"New efforts to measure what warming temperatures are doing to forests, streams and animals at a regional level are at the core of a strategic plan by the Fish and Wildlife Service to respond to the effects of climate change.
The service said Monday that it had created a scientific team charged with identifying animals that are particularly vulnerable to climate change — not only obviously susceptible cold-weather species like polar bears and walruses, but also animals less visibly at risk like the wolverine, for example.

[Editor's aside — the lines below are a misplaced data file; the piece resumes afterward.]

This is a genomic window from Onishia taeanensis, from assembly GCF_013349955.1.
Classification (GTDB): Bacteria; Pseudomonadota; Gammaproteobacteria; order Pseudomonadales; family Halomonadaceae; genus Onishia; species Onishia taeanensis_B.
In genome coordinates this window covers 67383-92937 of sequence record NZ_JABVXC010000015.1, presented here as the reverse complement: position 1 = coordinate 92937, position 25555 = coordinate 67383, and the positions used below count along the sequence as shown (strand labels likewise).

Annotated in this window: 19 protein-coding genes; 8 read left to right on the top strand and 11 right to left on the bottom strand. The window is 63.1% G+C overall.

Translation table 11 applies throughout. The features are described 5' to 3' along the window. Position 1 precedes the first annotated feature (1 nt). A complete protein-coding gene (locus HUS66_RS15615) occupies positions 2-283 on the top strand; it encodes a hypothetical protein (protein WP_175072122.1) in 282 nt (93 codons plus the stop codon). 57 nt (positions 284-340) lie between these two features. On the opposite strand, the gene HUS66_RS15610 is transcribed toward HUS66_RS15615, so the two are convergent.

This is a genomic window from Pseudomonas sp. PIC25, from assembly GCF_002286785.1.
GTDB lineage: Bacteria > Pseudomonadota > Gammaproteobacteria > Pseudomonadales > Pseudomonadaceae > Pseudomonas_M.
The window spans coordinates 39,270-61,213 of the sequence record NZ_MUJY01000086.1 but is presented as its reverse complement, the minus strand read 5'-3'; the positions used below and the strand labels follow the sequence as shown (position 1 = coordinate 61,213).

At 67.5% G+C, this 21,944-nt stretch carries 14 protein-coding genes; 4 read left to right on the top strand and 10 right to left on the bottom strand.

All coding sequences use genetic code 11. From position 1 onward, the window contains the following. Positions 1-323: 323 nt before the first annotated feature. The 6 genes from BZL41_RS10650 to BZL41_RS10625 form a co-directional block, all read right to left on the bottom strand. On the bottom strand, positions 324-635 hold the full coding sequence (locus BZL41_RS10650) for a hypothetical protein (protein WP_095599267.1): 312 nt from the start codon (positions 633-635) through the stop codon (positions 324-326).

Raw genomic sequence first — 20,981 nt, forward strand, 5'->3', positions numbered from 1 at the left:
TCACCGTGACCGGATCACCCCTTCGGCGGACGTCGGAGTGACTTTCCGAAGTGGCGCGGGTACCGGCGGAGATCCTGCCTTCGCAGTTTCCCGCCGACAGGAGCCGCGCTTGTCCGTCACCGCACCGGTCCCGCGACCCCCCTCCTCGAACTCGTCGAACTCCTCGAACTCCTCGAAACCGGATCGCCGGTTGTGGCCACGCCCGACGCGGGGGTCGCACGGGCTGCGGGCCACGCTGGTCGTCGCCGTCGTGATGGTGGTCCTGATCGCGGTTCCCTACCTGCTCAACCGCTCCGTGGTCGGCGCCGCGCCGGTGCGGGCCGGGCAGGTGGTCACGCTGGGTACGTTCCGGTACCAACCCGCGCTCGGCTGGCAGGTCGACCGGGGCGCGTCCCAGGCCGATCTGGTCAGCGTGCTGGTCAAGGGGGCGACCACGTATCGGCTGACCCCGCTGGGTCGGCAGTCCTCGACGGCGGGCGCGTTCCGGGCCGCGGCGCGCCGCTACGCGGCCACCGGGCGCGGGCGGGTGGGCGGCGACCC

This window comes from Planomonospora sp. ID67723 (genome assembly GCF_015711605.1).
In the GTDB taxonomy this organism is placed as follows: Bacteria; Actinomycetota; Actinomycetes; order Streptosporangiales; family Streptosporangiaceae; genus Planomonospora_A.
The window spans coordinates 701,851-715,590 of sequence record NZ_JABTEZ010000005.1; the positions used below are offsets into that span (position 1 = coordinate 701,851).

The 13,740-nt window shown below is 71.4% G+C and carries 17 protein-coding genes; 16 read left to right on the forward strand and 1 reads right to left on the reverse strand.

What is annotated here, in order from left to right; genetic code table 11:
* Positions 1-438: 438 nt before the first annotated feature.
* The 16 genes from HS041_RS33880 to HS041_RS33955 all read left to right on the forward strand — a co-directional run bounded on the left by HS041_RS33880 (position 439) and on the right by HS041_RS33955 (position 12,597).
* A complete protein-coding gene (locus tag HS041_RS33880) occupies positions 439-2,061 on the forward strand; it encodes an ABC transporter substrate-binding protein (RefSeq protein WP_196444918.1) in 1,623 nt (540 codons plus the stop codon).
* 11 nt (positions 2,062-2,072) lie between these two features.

The service said it would also be working with eight new climate stations run by the United States Geological Survey that will take detailed measurements of how local ecologies are changing as global temperatures rise. The new centers, three of which are already active, will measure things like changes in snow pack, soil moisture and stream temperatures — seemingly small details that can mean life and death to some creatures."
Leslie Kaufman reports for the New York Times' Green blog September 27, 2010.